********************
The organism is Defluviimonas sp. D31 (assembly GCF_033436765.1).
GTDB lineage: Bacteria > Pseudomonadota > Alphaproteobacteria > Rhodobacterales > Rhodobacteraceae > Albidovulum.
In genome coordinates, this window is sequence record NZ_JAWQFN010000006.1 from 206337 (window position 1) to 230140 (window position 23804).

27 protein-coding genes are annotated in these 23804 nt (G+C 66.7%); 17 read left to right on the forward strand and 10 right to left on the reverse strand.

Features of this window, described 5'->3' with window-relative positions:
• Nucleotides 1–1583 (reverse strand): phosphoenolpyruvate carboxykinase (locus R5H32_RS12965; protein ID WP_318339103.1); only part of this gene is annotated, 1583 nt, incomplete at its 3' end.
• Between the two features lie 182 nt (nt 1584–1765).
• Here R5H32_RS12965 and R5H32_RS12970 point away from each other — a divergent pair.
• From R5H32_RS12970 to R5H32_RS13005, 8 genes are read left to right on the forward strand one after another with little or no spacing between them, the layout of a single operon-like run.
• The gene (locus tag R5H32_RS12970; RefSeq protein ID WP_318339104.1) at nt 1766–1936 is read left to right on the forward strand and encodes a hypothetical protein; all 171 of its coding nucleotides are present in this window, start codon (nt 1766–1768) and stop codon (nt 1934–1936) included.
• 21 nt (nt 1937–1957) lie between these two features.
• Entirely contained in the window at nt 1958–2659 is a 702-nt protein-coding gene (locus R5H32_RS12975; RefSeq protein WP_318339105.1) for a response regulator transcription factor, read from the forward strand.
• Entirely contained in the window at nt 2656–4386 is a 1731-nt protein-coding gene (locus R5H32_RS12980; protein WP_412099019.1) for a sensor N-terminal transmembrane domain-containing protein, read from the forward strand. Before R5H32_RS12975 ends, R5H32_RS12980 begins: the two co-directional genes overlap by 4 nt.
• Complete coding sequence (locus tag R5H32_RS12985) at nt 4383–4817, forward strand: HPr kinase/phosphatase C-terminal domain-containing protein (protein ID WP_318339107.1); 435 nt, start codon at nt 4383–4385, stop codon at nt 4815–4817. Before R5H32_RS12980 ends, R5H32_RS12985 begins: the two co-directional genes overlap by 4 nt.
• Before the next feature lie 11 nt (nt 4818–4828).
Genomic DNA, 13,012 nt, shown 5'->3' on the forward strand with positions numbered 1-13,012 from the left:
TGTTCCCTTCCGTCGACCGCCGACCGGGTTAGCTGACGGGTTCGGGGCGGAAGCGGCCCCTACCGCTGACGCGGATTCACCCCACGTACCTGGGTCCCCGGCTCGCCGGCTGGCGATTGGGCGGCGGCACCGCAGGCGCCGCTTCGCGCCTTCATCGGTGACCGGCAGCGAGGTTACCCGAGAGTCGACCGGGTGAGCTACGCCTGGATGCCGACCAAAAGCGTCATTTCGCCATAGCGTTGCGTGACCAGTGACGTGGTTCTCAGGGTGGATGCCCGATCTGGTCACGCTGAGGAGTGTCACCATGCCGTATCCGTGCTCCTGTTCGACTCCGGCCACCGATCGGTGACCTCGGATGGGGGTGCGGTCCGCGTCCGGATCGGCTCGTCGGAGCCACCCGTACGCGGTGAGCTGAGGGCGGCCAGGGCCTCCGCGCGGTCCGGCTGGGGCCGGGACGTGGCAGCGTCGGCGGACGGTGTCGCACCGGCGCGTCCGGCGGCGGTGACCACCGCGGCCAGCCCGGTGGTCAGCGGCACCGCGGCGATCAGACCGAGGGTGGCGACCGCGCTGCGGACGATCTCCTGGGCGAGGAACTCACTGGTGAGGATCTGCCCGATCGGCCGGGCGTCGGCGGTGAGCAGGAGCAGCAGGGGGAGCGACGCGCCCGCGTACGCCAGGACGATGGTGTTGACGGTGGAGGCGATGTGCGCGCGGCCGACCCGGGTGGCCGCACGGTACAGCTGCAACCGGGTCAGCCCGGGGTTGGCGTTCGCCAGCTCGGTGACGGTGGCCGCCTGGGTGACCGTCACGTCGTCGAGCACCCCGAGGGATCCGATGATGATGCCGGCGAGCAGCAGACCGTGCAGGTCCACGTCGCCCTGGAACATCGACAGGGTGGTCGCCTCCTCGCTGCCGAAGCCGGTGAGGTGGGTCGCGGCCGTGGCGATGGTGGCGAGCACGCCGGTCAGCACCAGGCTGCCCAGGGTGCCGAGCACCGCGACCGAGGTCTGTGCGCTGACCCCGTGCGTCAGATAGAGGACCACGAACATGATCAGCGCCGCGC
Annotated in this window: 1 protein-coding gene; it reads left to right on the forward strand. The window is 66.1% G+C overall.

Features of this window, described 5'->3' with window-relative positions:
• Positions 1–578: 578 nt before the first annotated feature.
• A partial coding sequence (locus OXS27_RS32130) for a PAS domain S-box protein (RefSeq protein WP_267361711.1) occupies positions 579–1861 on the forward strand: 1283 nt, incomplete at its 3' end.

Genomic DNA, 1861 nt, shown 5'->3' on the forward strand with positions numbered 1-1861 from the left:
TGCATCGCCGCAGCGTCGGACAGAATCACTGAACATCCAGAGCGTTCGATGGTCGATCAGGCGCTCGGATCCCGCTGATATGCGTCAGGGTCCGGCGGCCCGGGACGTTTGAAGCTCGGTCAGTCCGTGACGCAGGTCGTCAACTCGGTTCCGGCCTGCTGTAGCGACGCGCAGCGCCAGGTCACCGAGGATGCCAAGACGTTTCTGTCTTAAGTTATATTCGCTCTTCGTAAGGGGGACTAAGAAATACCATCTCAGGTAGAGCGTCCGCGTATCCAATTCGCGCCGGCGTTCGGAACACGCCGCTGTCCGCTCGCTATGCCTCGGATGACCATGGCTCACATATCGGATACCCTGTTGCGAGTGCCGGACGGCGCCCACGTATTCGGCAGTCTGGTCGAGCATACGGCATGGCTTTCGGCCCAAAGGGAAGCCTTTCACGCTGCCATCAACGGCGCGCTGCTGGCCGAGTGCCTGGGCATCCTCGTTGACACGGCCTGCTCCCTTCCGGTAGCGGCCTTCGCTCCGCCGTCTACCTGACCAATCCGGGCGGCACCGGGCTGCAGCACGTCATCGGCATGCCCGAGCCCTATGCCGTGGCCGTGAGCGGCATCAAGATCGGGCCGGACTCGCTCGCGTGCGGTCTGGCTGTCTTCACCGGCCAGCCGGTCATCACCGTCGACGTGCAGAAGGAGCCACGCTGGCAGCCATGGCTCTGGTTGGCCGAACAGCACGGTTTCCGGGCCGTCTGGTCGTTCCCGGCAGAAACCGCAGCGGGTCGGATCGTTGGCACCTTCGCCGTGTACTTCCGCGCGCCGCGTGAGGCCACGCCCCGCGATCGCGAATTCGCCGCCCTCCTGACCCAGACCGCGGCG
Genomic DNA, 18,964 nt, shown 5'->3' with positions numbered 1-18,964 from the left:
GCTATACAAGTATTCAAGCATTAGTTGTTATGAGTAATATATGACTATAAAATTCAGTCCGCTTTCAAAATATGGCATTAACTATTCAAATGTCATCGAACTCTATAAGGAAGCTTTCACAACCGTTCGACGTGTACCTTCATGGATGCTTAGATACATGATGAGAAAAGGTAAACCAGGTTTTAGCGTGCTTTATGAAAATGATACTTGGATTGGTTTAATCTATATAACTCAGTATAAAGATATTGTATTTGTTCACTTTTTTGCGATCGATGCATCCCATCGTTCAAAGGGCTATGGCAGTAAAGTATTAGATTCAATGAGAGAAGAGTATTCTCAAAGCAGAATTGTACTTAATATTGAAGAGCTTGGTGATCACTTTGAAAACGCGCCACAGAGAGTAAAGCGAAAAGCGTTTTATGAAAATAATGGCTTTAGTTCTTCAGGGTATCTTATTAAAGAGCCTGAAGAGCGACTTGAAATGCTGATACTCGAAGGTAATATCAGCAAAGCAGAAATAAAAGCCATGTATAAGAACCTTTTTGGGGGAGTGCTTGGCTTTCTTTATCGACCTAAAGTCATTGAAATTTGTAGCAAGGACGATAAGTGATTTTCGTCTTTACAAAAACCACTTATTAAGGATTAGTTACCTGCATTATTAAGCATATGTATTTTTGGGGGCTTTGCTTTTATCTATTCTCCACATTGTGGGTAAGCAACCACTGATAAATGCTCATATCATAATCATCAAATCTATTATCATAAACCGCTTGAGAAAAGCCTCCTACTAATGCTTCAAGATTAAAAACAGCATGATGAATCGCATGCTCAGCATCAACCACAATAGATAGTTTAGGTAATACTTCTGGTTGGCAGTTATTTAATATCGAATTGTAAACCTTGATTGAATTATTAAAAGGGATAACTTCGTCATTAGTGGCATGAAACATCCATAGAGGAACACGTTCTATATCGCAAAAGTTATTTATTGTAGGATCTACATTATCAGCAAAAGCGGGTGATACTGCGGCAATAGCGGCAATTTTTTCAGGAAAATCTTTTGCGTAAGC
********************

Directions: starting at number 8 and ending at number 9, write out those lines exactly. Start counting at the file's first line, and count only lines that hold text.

• Here R5H32_RS12965 and R5H32_RS12970 point away from each other — a divergent pair.
• From R5H32_RS12970 to R5H32_RS13005, 8 genes are read left to right on the forward strand one after another with little or no spacing between them, the layout of a single operon-like run.